Is Climate Change Causing the Seasons to Change? Citizen Scientists in the UK Help Find Out with Nature’s Calendar
Interested in more spring themed citizen science projects? Check out the ones the SciStarter team has handpicked for you here! Or use SciStarter’s project finder to find one that piques your curiosity!
In 1998 Tim Sparks, a research biologist at Britain’s Centre for Ecology and Hydrology in Cambridge started a pilot project designed to record the first blush of spring. Sparks saw the importance of continuous phenology records—a record of when plants start to bud and flower, and wanted to revive a phenology network in the UK. Shortly thereafter The Woodland Trust (the UK’s largest woodland conservation charity) joined forces with the Centre for Ecology and Hydrology to promote the scheme to a wider audience, which is how the citizen science project Nature’s Calendar was born. Read the rest of this entry »
As part of SciStarter’s regular radio series with WHYY’s The Pulse, we highlight new developments in citizen science and a few projects ripe for spring!
As the weather starts warming up and we all begin shedding our thick, winter coats, a crop of new citizen science projects are enticing us to get outdoors in the name of science.
Darlene Cavalier, founder of the citizen science website SciStarter and regular Pulse contributor, says a top project this spring involves paying attention to phenology, or the life cycle changes of plants and animals.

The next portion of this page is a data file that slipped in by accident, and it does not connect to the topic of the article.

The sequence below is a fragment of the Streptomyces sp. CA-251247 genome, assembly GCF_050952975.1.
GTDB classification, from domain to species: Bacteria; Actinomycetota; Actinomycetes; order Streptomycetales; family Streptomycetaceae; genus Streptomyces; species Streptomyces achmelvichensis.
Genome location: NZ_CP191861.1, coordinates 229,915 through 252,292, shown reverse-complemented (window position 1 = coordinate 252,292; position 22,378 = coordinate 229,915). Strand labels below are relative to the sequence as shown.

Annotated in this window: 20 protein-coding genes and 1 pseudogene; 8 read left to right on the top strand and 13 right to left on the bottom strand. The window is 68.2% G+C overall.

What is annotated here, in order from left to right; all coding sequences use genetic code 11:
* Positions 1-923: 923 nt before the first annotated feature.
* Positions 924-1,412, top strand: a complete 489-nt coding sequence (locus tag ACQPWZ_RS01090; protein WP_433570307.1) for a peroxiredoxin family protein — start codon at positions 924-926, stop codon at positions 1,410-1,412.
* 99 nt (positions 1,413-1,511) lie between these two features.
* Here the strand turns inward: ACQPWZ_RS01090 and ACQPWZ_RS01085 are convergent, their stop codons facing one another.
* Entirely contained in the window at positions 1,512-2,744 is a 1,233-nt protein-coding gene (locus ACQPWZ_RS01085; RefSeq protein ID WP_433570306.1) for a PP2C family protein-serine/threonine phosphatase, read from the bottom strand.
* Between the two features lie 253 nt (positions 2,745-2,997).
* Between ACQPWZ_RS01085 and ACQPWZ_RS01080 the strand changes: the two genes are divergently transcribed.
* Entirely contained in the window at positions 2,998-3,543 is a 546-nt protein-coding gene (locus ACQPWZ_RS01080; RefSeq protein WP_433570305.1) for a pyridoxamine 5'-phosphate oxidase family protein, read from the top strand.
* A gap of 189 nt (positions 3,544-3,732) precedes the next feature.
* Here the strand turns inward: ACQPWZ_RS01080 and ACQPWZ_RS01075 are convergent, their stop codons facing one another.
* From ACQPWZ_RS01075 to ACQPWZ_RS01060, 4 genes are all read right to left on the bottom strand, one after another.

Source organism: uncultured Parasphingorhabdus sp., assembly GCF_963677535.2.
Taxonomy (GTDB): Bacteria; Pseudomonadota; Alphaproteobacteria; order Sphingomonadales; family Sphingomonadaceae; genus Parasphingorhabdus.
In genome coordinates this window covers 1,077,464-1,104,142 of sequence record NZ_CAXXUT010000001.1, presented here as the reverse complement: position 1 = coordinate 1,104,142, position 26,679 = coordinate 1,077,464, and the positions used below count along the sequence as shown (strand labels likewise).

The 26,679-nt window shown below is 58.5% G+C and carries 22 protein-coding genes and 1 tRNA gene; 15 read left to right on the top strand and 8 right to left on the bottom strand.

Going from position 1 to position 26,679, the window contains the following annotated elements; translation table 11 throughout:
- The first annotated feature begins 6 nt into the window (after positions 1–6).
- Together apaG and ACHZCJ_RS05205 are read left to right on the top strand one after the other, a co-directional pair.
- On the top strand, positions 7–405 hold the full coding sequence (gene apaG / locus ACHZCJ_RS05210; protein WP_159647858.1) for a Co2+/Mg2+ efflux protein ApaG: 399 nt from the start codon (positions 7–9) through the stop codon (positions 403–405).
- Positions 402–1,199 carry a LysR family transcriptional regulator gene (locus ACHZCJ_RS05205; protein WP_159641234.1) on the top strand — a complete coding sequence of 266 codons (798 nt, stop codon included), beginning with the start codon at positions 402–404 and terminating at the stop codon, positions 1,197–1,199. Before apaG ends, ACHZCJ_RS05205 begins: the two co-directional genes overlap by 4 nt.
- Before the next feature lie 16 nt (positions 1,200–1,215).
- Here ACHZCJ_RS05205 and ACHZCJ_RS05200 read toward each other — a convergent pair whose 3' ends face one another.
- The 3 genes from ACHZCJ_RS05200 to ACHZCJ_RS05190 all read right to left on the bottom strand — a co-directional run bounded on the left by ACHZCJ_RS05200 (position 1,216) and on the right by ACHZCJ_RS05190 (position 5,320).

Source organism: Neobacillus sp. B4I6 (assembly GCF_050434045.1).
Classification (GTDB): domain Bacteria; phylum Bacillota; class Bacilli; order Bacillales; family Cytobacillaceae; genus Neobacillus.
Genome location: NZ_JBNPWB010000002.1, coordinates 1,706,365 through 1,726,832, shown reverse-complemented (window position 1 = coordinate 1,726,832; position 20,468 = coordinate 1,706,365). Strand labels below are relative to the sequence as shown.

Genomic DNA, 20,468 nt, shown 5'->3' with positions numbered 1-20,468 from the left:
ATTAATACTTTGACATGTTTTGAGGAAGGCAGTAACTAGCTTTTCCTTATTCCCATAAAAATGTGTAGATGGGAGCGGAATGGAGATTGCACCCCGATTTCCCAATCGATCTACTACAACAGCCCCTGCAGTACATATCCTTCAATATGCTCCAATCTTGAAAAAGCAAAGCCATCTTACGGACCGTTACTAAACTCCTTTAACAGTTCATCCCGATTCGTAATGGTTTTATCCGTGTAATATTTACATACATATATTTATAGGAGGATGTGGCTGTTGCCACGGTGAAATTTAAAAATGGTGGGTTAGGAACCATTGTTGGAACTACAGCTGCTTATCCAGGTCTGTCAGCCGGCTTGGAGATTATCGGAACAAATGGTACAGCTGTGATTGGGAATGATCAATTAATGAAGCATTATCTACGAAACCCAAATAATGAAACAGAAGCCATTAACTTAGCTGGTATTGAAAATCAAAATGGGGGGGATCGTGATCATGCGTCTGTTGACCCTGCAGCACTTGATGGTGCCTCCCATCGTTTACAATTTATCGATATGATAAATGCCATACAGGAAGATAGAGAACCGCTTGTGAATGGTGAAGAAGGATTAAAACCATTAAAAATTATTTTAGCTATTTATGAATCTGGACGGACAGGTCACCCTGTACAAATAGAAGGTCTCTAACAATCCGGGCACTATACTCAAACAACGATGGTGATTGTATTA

“This might be changes in the nesting habits of birds, certainly in the leafing cycle of plants near you and, specifically, looking at the timing that your lilacs bloom and when they die,” says Cavalier.
All of that information is connected in the sense that birds tend to time their nesting habits to when insects will likely be around to feed their baby birds. And those insects are dependent on certain plants to be around to survive.
Cavalier says the information that’s collected through this phenology project will eventually help inform climate assessment acts in the U.S.
As part of the Philadelphia Science Festival in April, the SciStarter crew will be at the Schuylkill Nature Center in Roxborough to get people involved in the Zombee Watch project.
“We have zombie flies that actually infect honeybees and we’ll tell you how to look for that,” says Cavalier. “It’s pretty disgusting and it’s also eerily attractive for some reason.”
But Cavalier says not all scientific research has to happen outdoors.